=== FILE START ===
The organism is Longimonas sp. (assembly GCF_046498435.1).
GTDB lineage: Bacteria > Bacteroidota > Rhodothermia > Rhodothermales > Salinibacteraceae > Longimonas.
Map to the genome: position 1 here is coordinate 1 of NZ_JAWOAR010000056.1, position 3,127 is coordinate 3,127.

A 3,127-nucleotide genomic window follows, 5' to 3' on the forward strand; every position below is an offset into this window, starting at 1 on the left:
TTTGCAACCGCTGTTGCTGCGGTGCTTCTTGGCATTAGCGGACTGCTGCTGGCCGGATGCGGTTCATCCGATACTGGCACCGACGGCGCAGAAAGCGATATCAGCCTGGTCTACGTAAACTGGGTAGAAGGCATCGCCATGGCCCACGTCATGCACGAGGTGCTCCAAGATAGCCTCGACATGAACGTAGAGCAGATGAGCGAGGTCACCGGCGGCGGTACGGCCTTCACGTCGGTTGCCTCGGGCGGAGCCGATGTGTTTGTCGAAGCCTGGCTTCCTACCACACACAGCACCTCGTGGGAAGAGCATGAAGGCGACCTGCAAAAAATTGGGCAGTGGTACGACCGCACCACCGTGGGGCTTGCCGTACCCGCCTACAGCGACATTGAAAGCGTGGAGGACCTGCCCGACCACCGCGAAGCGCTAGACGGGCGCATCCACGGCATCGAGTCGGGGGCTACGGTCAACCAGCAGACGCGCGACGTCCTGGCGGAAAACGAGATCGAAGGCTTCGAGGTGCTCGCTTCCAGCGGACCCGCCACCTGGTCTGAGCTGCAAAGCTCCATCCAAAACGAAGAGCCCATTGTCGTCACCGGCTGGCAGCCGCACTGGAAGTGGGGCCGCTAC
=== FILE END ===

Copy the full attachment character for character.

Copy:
The organism is Longimonas sp. (assembly GCF_046498435.1).
GTDB lineage: Bacteria > Bacteroidota > Rhodothermia > Rhodothermales > Salinibacteraceae > Longimonas.
Map to the genome: position 1 here is coordinate 1 of NZ_JAWOAR010000056.1, position 3,127 is coordinate 3,127.

A 3,127-nucleotide genomic window follows, 5' to 3' on the forward strand; every position below is an offset into this window, starting at 1 on the left:
TTTGCAACCGCTGTTGCTGCGGTGCTTCTTGGCATTAGCGGACTGCTGCTGGCCGGATGCGGTTCATCCGATACTGGCACCGACGGCGCAGAAAGCGATATCAGCCTGGTCTACGTAAACTGGGTAGAAGGCATCGCCATGGCCCACGTCATGCACGAGGTGCTCCAAGATAGCCTCGACATGAACGTAGAGCAGATGAGCGAGGTCACCGGCGGCGGTACGGCCTTCACGTCGGTTGCCTCGGGCGGAGCCGATGTGTTTGTCGAAGCCTGGCTTCCTACCACACACAGCACCTCGTGGGAAGAGCATGAAGGCGACCTGCAAAAAATTGGGCAGTGGTACGACCGCACCACCGTGGGGCTTGCCGTACCCGCCTACAGCGACATTGAAAGCGTGGAGGACCTGCCCGACCACCGCGAAGCGCTAGACGGGCGCATCCACGGCATCGAGTCGGGGGCTACGGTCAACCAGCAGACGCGCGACGTCCTGGCGGAAAACGAGATCGAAGGCTTCGAGGTGCTCGCTTCCAGCGGACCCGCCACCTGGTCTGAGCTGCAAAGCTCCATCCAAAACGAAGAGCCCATTGTCGTCACCGGCTGGCAGCCGCACTGGAAGTGGGGCCGCTAC